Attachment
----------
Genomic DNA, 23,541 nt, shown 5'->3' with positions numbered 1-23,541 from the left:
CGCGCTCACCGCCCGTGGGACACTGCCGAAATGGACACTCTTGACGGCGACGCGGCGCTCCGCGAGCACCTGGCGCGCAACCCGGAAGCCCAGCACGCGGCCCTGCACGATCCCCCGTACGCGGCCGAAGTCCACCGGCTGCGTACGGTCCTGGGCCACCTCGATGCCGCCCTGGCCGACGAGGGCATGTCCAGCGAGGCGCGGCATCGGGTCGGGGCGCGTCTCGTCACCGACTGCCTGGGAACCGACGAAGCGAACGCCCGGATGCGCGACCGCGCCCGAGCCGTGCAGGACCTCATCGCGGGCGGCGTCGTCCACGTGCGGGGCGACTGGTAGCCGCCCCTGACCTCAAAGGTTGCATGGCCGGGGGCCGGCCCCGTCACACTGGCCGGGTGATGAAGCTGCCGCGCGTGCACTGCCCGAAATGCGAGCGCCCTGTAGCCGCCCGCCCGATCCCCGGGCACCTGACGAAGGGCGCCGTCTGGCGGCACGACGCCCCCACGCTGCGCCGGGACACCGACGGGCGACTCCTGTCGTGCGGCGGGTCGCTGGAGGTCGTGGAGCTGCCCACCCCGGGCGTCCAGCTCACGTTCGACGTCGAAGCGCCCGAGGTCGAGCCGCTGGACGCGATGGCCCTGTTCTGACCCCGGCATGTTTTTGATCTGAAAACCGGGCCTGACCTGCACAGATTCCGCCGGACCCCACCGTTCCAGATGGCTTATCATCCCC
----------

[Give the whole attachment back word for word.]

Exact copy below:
Genomic DNA, 23,541 nt, shown 5'->3' with positions numbered 1-23,541 from the left:
CGCGCTCACCGCCCGTGGGACACTGCCGAAATGGACACTCTTGACGGCGACGCGGCGCTCCGCGAGCACCTGGCGCGCAACCCGGAAGCCCAGCACGCGGCCCTGCACGATCCCCCGTACGCGGCCGAAGTCCACCGGCTGCGTACGGTCCTGGGCCACCTCGATGCCGCCCTGGCCGACGAGGGCATGTCCAGCGAGGCGCGGCATCGGGTCGGGGCGCGTCTCGTCACCGACTGCCTGGGAACCGACGAAGCGAACGCCCGGATGCGCGACCGCGCCCGAGCCGTGCAGGACCTCATCGCGGGCGGCGTCGTCCACGTGCGGGGCGACTGGTAGCCGCCCCTGACCTCAAAGGTTGCATGGCCGGGGGCCGGCCCCGTCACACTGGCCGGGTGATGAAGCTGCCGCGCGTGCACTGCCCGAAATGCGAGCGCCCTGTAGCCGCCCGCCCGATCCCCGGGCACCTGACGAAGGGCGCCGTCTGGCGGCACGACGCCCCCACGCTGCGCCGGGACACCGACGGGCGACTCCTGTCGTGCGGCGGGTCGCTGGAGGTCGTGGAGCTGCCCACCCCGGGCGTCCAGCTCACGTTCGACGTCGAAGCGCCCGAGGTCGAGCCGCTGGACGCGATGGCCCTGTTCTGACCCCGGCATGTTTTTGATCTGAAAACCGGGCCTGACCTGCACAGATTCCGCCGGACCCCACCGTTCCAGATGGCTTATCATCCCC